In the midst of Monos‘s scenes of ritual, fighting and bacchanalia, we get to see a clip from a TV show about the making of gummy bears: soft enough to chew but hard enough to hold their shape. It’s a perfect allegory for its child soldiers.
A film that by turns is almost hypnotically somnolent and edge-of-your-seat gripping, the unsentimental yet moving Monos actually feels longer than it is.
Set in Latin America, at first glance this is about the kidnap of a doctor (known throughout most of the film simply as the Doctora). Really she’s more of a linchpin, though watching her as she tries to cope with the privations of captivity and work out how to read the teens guarding her, vacillating between trying to connect with them and plotting her escape, is certainly a key part of the drama.
Initially these girls and boys (mostly teens though the youngest looks about 10) are camped at the top of a wet, boggy mountain in utilitarian concrete buildings, half-underground and half-exposed. The whole set-up looks like a communist castle, its shape rising square from the natural asymmetrical rocks.
They go by nicknames that add a childlike cartoonish quality to their adult soldiering: Wolf, Swede, Bigfoot, Leidi, Rambo, Dog, Smurf, Boom-Boom. (Monos translates as monkeys, highlighting the childish, teenage mischief they should be getting into.)
Much of the time they are outside, bored, playing football, or as night falls leaning into rituals around coupling up.
Some of these are encouraged by the occasionally-present Mensajero, or Messenger (Wilson Salazar), a very short, very muscular middle-aged man who trains them in the ways of soldiers. It’s as much a cult as a troop, as they ask permission to ask permission to partner with someone they fancy.
These are children in the ownership of men, given enough space and isolation to be themselves without pointless rules as long as nothing they do contradicts the Organization’s aims. Even birthday celebrations mean a beating for 15 year old Rambo, given by the other kids while shrieking and whooping. (Rambo, portrayed by Sofia Buenaventura, appears to be gender-nonconforming though it isn’t addressed; something which fits in with the characters’ ignoring of gender and other norms when they’re left alone to be themselves.)
There’s a layer of mist between them and the world below, cutting them off and heightening the sense of isolation. The Messenger reappears occasionally like a 1970s parent to restore order. One time he brings them a cow, Shakira, for milk, on loan from a supporter and to be returned healthy after this incident is over.
But Shakira is accidentally killed by one of the children, and even though we know life is cheap from the start, seeing these teens discuss artlessly among themselves whether the kid in charge of the cow, or the kid who accidentally killed the cow, is most likely to be shot as punishment, is utterly chilling.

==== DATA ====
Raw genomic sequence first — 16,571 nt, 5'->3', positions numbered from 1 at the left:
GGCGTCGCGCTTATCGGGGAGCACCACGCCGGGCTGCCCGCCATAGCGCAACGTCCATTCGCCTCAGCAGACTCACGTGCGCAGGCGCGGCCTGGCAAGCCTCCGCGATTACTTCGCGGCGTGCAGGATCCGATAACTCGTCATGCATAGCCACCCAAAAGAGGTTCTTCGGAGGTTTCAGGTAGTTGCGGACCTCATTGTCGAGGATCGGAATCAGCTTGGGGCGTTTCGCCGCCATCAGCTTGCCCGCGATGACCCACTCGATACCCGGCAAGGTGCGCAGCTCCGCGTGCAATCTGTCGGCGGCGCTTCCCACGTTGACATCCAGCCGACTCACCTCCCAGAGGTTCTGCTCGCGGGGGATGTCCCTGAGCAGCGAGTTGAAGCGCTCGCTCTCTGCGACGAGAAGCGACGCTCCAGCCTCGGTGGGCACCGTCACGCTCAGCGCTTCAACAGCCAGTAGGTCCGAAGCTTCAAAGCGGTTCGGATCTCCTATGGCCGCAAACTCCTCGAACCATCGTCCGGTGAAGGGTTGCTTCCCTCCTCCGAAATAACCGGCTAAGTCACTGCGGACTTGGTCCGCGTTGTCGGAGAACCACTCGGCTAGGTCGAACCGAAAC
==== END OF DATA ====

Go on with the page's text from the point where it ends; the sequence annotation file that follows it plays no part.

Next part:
An attack by government soldiers means the kids are told to take Doctora (Julianne Nicholson) to a new camp, which means travelling through the jungle along the river in the valley below.
The change of scene tilts the dynamic, as Bigfoot (Moisés Arias), the oldest teen, decides to take charge. It becomes more feral, the younger kids more afraid, the older ones trying to work out who to help or whether to just look after themselves. The Doctora looks to use the this wobbly, disruptive state to escape; the fast flowing river is both a trap and a potential escape route.
This trip along the valley is the making of some of them, though for others it merely puts their vulnerability into stark relief: some become tougher by the day, more steely as each situation becomes more trying, while others are out of their depth.
It’s very Lord Of The Flies as children smear their bodies with mud and blue dye, while trying to throw off the yoke of the Organization, and brings to mind Apocalypse Now as the sweat-drenched mini soldiers make their way to the new camp. (Even early on, the bonfire-lit rituals and dancing on top of the chilly mountain made me wonder if poor Shakira was going to go the same way as the water buffalo in Coppola’s classic.)
Monos highlights the effects of war on children who have to become adults to survive, even though that makes them more legitimate targets from every adult they come into contact with (including the Doctora). They are pawns in a much larger game, used and expendable.
It’s always a fascinating dynamic to witness, as they move from child to adult: their aggression and waywardness is channelled by the Organization, training them with guns. But when they’re on their own the youngsters become less malleable, their volatility given free rein, fighting among themselves.
Everyone has two sides to them, even the Doctora. With no possessions apart from a double compact mirror, looking into it one day, she moves the two halves until instead of two faces she only sees two sides of one.
It’s stunningly shot by cinematographer Jasper Wolf. The dismal mountaintop is damp and misty, yet like kids everywhere, none of the children mind. The skies are sometimes beautiful, blue, pink and yellow. Down in the valley industry bumps up against them, as the river, polluted bright orange, courses past children painting themselves with muddy symbols. Tiny bubbles underwater are shot to look like ice-clear blood. As the rest of the children come together and move apart, Rambo’s red shorts always identify the outsider.
Mica Levi’s score is extraordinary, sometimes ear-splitting, a sound that fills your head, pushing out everything else.
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